Bad news is good as firm gets bigger

By Justin Whealing|19 October 2012

A Sydney-based firm known for its expertise in construction and insurance is seeking to beef up its insolvency and restructuring practice.

Colin Biggers & Paisley (CBP), which moved into Melbourne in June after acquiring Monahan + Rowell, is now also looking to diversify its practice base.

CBP counts Grocon, the Walker Corporation and John Holland as construction clients. However, this month it poached Scott Hedge from Kemp Strang and in July it lured across former TressCox partner and Hunt & Hunt chairman Nigel Watson in a bid to diversify into the insolvency and restructuring space.

“This is a considered and strategic move for us,” said Antony Riordan (pictured), the head of the commercial dispute resolution team at CBP, when talking to Lawyers Weekly. “We have ultimately decided that we wanted some critical mass,” he added, in reference to the duo joining the insolvency practice that is headed by Peter Harkin, with that group now having 12 lawyers.


Traditionally, this insolvency and restructuring work has been sewn up by the large national firms and a handful of smaller firms.

Leading firms in this area, such as Allens and Henry Davis York, have traditionally been able to mine work from the large financial institutions and liquidators involved in large-scale commercial insolvency work on the back of formal panel appointments.

“We will not try and compete with those firms with that kind of work, and we see that as an advantage for us” said Riordan. “There are some developments we see in the industry that may well affect the banks’ ability to appoint panel firms in certain circumstances, so we think by being off-panel we may be at an advantage.”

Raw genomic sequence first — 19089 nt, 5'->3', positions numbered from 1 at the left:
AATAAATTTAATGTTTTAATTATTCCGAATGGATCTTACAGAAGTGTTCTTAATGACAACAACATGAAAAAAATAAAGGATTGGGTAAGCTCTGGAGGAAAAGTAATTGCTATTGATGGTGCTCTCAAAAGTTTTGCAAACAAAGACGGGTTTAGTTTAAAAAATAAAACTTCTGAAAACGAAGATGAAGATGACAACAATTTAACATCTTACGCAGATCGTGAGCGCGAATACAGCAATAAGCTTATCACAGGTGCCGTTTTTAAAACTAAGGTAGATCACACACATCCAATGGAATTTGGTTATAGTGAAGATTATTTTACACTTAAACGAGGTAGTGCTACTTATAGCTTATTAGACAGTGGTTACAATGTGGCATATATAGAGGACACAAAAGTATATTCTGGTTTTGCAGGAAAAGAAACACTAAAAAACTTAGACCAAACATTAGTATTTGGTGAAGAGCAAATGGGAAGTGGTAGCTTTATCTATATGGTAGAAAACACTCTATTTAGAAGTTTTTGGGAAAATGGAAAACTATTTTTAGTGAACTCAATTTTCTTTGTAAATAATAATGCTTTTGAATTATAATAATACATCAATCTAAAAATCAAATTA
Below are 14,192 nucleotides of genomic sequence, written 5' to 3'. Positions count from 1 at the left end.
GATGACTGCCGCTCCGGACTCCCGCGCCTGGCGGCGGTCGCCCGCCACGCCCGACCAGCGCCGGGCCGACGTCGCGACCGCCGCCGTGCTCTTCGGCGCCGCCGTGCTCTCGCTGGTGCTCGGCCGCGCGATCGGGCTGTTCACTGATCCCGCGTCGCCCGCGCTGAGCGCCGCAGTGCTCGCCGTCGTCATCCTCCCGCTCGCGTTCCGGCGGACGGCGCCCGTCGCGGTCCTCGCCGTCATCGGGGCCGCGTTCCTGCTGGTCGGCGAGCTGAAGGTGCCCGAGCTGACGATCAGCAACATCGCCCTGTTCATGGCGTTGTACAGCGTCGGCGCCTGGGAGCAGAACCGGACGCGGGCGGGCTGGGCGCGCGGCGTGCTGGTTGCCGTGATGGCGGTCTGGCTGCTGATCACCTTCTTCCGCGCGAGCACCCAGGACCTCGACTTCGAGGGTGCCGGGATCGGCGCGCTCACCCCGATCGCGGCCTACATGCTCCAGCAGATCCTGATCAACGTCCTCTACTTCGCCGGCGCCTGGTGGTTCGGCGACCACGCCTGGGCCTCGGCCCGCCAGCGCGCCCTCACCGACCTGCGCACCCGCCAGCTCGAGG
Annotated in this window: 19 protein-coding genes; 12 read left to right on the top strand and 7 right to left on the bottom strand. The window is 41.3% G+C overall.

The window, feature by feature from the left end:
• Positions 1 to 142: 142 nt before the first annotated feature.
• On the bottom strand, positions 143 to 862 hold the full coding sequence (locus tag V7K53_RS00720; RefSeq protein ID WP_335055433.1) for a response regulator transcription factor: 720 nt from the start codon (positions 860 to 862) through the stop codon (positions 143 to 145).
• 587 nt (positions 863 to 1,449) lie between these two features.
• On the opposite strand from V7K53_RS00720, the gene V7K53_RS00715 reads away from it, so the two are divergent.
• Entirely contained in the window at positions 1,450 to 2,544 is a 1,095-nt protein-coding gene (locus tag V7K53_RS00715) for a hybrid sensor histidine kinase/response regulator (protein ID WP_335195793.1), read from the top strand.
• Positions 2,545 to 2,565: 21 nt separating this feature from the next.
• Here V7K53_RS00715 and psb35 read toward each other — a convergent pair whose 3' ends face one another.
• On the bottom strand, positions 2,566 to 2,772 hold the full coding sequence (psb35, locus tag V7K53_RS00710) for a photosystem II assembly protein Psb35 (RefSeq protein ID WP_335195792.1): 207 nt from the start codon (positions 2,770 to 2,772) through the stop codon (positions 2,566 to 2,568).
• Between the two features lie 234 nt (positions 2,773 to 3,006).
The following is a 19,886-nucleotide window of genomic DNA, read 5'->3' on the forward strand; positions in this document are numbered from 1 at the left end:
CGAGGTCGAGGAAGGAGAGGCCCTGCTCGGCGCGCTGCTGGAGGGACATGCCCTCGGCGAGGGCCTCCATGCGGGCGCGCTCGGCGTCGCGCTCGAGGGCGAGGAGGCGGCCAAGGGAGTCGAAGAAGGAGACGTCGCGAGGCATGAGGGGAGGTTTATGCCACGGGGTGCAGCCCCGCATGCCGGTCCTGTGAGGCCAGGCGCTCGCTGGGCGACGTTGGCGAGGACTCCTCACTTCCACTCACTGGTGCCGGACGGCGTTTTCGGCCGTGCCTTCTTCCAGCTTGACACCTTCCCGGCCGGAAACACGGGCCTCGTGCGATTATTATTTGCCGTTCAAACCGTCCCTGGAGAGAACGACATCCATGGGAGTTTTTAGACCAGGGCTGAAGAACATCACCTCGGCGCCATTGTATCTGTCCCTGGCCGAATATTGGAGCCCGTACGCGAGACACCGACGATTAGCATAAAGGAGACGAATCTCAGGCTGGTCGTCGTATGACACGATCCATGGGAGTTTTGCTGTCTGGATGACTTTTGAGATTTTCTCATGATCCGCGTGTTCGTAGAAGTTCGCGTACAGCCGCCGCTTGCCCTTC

When he was at Kemp Strang, Hedge acted for the administrators of ABC Learning Centres Limited and the directors of the Australian subsidiary of Worldcom.

Forward thinking
Global economic shocks and a slumping M&A and capital market have meant that full-service commercial law firms of all sizes have been looking to boost their stocks in insolvency and restructuring.


According to the Australian Securities and Investments Commission, the number of external administration appointments for the 2011-12 financial year was up by 9.4 per cent on 2010-11.

Despite more work being available for insolvency and restructuring lawyers, Riordan said that CBP was not merely reacting to the economic times.

“We take a longer-term view,” said Riordan. “Certainly, having depth in this area has enabled us to help in a very direct way some of our construction clients recently, but no, this is more of a long-term strategic decision rather than reacting to the present economic state.”

CBP has 37 partners and more than 250 staff in its Sydney and Melbourne offices.

Bad news is good as firm gets bigger
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